Objectives: To evaluate in vivo brain metabolite differences in control subjects, individuals with premanifest Huntington disease (pre-HD), and individuals with early HD using ¹H magnetic resonance spectroscopy (MRS) and to assess their relationship with motor performance.
Methods: Eighty-five participants (30 controls, 25 pre-HD, and 30 early HD) were recruited as part of the TRACK-HD study. Eighty-four were scanned at 3 T with single-voxel spectroscopy in the left putamen. Disease burden score was >220 among pre-HD individuals. Subjects underwent TRACK-HD motor assessment including Unified Huntington's Disease Rating Scale (UHDRS) motor scoring and a novel quantitative motor battery. Statistical analyses included linear regression and one-way analysis of variance.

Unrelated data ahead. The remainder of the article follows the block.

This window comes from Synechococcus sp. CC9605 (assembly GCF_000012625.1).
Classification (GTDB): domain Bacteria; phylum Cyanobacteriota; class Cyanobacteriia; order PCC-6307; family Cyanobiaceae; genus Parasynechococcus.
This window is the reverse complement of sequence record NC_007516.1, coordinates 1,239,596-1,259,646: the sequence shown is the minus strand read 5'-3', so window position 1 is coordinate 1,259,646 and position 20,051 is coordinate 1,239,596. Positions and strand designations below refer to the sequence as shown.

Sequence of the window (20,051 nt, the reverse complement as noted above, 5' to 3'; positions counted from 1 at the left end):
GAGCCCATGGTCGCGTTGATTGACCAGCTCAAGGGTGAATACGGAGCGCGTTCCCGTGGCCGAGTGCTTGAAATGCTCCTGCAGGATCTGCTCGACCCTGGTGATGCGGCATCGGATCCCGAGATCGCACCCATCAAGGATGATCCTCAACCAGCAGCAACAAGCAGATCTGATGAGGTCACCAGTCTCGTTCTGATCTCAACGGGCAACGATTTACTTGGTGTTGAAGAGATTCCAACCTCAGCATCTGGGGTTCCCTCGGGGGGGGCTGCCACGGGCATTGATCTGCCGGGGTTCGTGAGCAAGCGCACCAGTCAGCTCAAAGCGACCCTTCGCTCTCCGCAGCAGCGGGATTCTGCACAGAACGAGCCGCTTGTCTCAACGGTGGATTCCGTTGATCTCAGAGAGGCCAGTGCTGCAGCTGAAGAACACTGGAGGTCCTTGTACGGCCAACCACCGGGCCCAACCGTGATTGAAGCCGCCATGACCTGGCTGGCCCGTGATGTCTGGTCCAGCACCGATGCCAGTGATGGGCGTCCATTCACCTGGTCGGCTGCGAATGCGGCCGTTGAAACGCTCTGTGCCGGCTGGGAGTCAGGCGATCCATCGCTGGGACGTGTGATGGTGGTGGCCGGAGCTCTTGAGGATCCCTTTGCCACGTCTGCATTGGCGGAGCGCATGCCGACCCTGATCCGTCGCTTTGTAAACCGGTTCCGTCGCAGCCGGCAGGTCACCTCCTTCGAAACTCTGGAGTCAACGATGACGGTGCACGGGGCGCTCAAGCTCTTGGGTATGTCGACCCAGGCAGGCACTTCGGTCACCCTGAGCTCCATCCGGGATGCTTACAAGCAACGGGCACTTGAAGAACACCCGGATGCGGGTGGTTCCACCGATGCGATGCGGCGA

Results: Total N-acetylaspartate (tNAA), a neuronal integrity marker, was lower in early HD (∼15%) vs controls (p < 0.001). N-acetylaspartate (NAA), a constituent of tNAA, was lower in pre-HD (∼8%) and early HD (∼17%) vs controls (p < 0.05). The glial cell marker, myo-inositol (mI), was 50% higher in early HD vs pre-HD (p < 0.01). In early HD, mI correlated with UHDRS motor score (R² = 0.23, p < 0.05). Across pre-HD and early HD, tNAA correlated with performance on a tongue pressure task (R² = 0.30, p < 0.0001) and with disease burden score (R² = 0.17, p < 0.005).
Conclusions: We demonstrate lower putaminal tNAA in early HD compared to controls in a cross-section of subjects. A novel biomarker role for mI in early HD was also identified. These findings resolve disagreement in the literature about the role of MRS as an HD biomarker. We conclude that putaminal MRS measurements of NAA and mI are promising potential biomarkers of HD onset and progression.